And you don't have to "opt out" of part B. The Medicare application only asks you to check a box if you want to have it.

I suggest, victory tea, that you consult your wife's employer's benefits manager for advice on which Part B plan would work out best for you. You should also be able to find out whether you need to sign up for a part D prescription plan. It may be that the employer's insurance will continue to provide prescription coverage for you. In that case, you won't need to sign up for part D as long as that coverage continues.


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RE: Best "part B" medcare plan

To be clear: in "original" medicare, Part A is hospitals. Part B is doctors, Part D is drugs. (Part C is a medicare advantage plan, essentially an HMO that includes all 3.)

By a Part B plan, I believe you mean a supplement that pays for the 20% of doctors fees and the 20% of hospital fees medicare does not pay. Medicare only pays 80%. Right?

If you go with original medicare and don't want drugs, it's ok. Then you sign up for original medicare Parts A& B. But...if you don't sign up for a drug plan when you first enroll, and need one in the middle of the year you will be stuck paying full price for prescriptions. After you first enroll, you can only sign up/change drug plans at the end of each year for the next year. Currently, the enrollment for that ends Dec 7. You can sign up for a drug plan that has 0 premium and 0 deductible. So if you don't use it you won't be charged.

You must have Medicare Part A&B in order to buy a supplement plan. Declining Part B can create a world of problems.

If you do nothing about Part B you will not get it. If you decide you want it more than 4 months after your eligibility date you cannot sign up for it before the following January then there is a 6 month wait and a penalty on the premiums.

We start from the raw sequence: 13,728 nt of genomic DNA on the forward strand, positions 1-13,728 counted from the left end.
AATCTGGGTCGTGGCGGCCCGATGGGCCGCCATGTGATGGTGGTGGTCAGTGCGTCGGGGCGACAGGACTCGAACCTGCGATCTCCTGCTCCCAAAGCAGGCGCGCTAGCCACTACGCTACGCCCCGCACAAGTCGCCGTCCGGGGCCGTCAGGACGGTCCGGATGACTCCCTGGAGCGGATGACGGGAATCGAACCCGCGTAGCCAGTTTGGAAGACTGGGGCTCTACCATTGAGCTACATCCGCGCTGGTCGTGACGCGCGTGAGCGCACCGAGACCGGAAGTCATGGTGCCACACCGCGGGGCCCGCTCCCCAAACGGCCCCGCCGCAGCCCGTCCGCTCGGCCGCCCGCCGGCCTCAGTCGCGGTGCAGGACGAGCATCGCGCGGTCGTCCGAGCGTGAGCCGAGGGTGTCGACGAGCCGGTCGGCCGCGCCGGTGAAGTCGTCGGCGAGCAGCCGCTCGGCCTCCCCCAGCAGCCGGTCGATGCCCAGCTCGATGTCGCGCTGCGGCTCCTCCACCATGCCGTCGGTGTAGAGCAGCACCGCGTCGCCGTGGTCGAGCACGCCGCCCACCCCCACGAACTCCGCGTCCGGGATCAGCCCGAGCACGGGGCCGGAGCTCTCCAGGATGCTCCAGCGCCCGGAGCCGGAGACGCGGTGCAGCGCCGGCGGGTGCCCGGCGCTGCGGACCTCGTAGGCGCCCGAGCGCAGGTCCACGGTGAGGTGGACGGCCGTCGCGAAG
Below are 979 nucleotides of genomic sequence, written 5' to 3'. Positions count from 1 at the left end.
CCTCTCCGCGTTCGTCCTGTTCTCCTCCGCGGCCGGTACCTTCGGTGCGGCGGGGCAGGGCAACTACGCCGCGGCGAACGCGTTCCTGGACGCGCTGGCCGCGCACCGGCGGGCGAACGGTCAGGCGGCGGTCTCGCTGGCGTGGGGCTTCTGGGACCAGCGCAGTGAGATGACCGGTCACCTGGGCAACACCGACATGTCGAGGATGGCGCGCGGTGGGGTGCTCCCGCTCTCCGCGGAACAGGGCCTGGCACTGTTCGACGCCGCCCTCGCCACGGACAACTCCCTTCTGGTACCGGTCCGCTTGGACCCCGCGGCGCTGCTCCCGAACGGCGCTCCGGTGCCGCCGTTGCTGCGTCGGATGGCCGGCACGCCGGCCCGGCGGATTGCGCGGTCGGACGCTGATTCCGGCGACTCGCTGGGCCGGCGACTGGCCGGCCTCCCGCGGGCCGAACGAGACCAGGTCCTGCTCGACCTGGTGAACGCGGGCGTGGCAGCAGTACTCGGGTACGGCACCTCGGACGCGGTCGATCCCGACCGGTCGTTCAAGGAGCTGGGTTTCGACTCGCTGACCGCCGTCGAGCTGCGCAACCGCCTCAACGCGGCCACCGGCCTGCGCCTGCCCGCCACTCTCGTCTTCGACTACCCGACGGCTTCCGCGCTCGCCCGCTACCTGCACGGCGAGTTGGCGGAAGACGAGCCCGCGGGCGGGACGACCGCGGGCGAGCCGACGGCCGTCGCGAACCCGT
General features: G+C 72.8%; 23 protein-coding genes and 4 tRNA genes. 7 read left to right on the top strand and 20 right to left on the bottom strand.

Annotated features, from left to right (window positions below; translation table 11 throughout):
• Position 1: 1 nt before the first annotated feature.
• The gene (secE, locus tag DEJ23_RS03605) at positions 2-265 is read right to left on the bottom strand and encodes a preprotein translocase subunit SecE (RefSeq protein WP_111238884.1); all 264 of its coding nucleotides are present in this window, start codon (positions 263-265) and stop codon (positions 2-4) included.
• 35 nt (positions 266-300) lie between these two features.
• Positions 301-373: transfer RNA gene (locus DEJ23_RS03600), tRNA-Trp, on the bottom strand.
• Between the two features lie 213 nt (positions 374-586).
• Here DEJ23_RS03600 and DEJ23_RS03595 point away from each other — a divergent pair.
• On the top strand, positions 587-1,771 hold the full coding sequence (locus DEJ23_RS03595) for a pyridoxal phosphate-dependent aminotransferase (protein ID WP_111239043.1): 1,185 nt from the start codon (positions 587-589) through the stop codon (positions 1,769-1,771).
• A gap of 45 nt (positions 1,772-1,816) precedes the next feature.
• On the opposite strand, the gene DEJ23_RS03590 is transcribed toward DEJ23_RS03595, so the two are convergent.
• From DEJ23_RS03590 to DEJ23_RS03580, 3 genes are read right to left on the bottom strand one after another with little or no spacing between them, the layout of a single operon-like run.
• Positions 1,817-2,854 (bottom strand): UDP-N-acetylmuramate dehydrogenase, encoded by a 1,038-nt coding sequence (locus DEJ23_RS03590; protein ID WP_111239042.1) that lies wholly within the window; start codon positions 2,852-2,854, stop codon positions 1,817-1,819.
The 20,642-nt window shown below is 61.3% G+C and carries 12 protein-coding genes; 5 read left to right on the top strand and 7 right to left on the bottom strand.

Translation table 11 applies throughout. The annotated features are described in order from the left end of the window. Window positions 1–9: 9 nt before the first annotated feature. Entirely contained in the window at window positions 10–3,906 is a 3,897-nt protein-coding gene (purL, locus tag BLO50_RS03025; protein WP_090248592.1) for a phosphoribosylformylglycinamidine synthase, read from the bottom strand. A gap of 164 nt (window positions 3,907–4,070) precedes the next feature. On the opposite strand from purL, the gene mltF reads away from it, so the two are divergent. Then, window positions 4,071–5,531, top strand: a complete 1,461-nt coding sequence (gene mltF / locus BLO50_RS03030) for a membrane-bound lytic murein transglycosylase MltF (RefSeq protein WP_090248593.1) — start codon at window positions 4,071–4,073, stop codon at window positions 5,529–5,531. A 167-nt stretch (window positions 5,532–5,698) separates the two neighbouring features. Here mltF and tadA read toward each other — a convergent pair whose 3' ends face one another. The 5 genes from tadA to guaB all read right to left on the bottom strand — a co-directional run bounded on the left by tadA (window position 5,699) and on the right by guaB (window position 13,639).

Medical supplement plans vary from state to state. They are private insurance. You are lucky the cost will be covered by your wife's family!

You can research them in medicare.gov. Then you call and get costs for the ones you like.

What's confusing is that supplements are also labeled A-M. F.ex. I have supplement F with Blue Cross. But there are more than 20 to choose from in my area and prices vary.

For reference google "your medicare benefits booklet." It is a pdf you can download that explains everything. I can't link it here (perhaps someone else can).

With medicare make no assumptions -- check, check and double check. They are very helpful when you call but I always call more than once to verify that I am getting the right information.


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RE: Best "part B" medcare plan

Aren't there seminars all over the place right now given by the health insurance companies in everybody's areas? There are huge newspaper ads listing dates and locations here. I've gone to two of them this year--for the two main companies here. A lot of review but also a good way to learn what has changed and tips to figure your best options depending on health & lifestyle.

Each company offers several different plans and the plans and prices are specific to your location.


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RE: Best "part B" medcare plan

breebthumb, don't confuse Medicare Part B with either Medicare "C" (Medicare Advantage plans or HMOs) or Medicare supplement plans. Those two and Medicare Part D are offered by insurance companies. Medicare Part B is only a government plan and insurance companies are not involved. Again, if you sign up for a Medicare Advantage plan, that replaces your Part B plan.


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RE: Best "part B" medcare plan

Medicare Part B isn't a plan. It's a Medicare coverage area -- doctors.

"Original" medicare includes Part A & B. You must enroll in both to get full coverage. Then you get a private insurance supplement which covers what medicare doesn't pay for in Parts A & B. Also, a prescription drug plan must be added, which is separate private insurance offered under the medicare umbrella. It's a mix n match system.

If you sign up for Medicare Advantage, which is an HMO essentially, that covers combines Part A (hospitals), Part B (doctors) and Part D (drugs) in one package. Advantage plans (Part C) are a one-stop shop and less costly because they are government subsidized to the tune of about $12K per year.